“I wouldn’t care to opine,” she said.

He snorted. “You even sound like a governess.”

She smiled at him. Thinly. “All the better to get the job done.”

“Yeah?” The picture of nonchalance, he folded his arms over his chest and crossed his legs at the ankle. “I think your luck would improve if you’d loosen up a little. Why don’t you go inside and track down a swimsuit. Pour yourself a drink. Then we’ll talk.”

She narrowed her eyes at him, willing, for the moment, to play along. “And you’ll be right here when I return? I have your word on that?”

His gaze slid off to the side. “Let’s make an appointment for next week.”

As if. After meeting him and seeing the setup he had here, she was only more determined not to allow him another inch of wiggle room. His agent was right. The man was in serious denial. “You’ve got to get to work immediately, Griffin, or you won’t make your deadline. The first half of the book is due at the end of the month.”

He ignored that, his gaze fastened on the label of the bottle in his hand. “Book doctor, huh? You know your way around vocabulary and grammar?”

“Yes, though I do more than—”

“So you really know your stuff?” he asked. “Can you spell humulus lupulus? Do you have a familiarity with Saccharomyces uvarum?”

She held onto her patience. “Unless you’re writing a treatise on beer, specifically lagers, I don’t think either of those terms will come up.”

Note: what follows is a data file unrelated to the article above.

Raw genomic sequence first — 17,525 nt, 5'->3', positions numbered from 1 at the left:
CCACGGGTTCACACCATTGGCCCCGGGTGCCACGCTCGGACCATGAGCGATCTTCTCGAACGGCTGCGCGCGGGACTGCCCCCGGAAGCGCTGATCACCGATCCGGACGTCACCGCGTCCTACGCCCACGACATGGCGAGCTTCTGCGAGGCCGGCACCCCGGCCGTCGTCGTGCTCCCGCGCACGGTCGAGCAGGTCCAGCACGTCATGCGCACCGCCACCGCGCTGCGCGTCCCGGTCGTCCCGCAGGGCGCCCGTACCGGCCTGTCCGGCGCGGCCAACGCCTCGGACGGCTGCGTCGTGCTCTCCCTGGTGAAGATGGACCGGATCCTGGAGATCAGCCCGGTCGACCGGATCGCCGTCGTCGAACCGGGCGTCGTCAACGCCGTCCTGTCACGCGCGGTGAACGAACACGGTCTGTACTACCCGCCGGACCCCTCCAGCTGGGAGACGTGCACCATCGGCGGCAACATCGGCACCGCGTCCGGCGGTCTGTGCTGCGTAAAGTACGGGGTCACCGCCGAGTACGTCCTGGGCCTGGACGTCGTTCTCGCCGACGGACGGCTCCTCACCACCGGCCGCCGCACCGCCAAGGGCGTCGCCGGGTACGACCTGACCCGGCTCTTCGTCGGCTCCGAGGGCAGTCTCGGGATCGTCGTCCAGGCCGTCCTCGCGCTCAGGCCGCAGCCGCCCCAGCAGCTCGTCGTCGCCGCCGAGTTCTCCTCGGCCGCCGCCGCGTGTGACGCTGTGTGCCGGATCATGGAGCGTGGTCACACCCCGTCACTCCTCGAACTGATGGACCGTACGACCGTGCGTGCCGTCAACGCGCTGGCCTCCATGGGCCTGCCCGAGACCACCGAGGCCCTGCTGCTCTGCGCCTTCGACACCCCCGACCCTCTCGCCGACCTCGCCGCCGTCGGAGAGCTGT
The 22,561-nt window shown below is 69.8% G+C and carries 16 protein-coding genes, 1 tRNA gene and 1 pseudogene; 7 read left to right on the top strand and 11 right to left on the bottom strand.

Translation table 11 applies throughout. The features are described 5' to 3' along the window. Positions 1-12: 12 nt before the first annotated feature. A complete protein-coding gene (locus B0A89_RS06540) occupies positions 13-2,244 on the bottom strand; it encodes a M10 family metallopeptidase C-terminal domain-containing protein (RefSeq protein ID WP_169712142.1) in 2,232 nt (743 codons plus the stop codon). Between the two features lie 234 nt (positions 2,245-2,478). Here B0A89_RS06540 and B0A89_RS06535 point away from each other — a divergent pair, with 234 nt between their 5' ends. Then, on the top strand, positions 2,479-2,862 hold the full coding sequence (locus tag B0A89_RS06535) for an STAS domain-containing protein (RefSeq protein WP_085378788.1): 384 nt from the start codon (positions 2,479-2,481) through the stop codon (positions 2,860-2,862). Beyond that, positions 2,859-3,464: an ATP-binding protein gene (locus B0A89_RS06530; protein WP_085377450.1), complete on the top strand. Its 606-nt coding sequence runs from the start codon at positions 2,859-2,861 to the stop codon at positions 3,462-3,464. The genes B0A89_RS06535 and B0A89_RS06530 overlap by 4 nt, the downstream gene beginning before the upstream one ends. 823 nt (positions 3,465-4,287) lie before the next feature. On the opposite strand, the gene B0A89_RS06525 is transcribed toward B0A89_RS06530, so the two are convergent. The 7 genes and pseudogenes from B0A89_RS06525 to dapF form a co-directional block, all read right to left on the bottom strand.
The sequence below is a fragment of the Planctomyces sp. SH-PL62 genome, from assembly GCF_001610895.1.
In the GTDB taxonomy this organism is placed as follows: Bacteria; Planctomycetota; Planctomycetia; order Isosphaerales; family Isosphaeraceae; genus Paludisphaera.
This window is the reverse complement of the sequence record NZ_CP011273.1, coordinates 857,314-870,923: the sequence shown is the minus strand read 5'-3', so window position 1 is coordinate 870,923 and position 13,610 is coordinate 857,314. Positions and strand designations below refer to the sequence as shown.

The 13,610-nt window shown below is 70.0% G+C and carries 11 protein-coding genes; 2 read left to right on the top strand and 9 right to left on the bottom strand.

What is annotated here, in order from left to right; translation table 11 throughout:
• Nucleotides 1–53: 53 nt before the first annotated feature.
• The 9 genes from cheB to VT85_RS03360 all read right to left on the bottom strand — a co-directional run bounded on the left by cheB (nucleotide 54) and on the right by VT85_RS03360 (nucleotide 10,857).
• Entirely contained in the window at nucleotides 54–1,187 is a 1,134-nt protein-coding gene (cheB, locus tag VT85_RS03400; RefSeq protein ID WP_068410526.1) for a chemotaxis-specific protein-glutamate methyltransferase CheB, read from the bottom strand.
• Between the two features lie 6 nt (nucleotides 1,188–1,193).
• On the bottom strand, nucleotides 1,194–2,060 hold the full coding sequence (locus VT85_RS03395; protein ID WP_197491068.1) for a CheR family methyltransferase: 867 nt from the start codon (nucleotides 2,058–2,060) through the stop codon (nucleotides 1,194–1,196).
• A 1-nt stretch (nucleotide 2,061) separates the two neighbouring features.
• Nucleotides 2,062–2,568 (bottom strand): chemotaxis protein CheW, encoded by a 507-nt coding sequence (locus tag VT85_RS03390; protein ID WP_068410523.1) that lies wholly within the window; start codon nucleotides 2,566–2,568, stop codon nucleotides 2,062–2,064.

He paused as if vaguely surprised, then he gave a slight shake of his head. “Fine. Let’s talk serial commas, then. Please state your views on their usage.”

Really, the man could make a woman start to consider serial murder—beginning with him. “The serial comma, also known as the Oxford or Harvard comma, refers to the punctuation mark used before the final item in a list of three or more. It’s the standard in American English—”

“According to who?” He bristled.

“Whom,” she corrected. “And it’s according to
The Chicago Manual of Style.

“But—”

“Though that’s for non-journalistic writing,” she went on, ignoring his interruption. “I’m aware reporters like yourself follow the
AP Stylebook,
which recommends leaving out the comma before a coordinating conjunction.”

He was silent at that.

She waited a beat. “Did I pass the test?”

“Look.” He sounded exasperated. “I just want to be left alone.”

She gazed around her, taking in the half-dressed beautiful beach people who were drinking his booze and crowding his deck as the sun slid toward the horizon. “Your need for solitude would be a bit more convincing if you weren’t surrounded by a crowd. If your guests didn’t call your place Party Central.”

Something flashed in his eyes. “That’s none of your business.”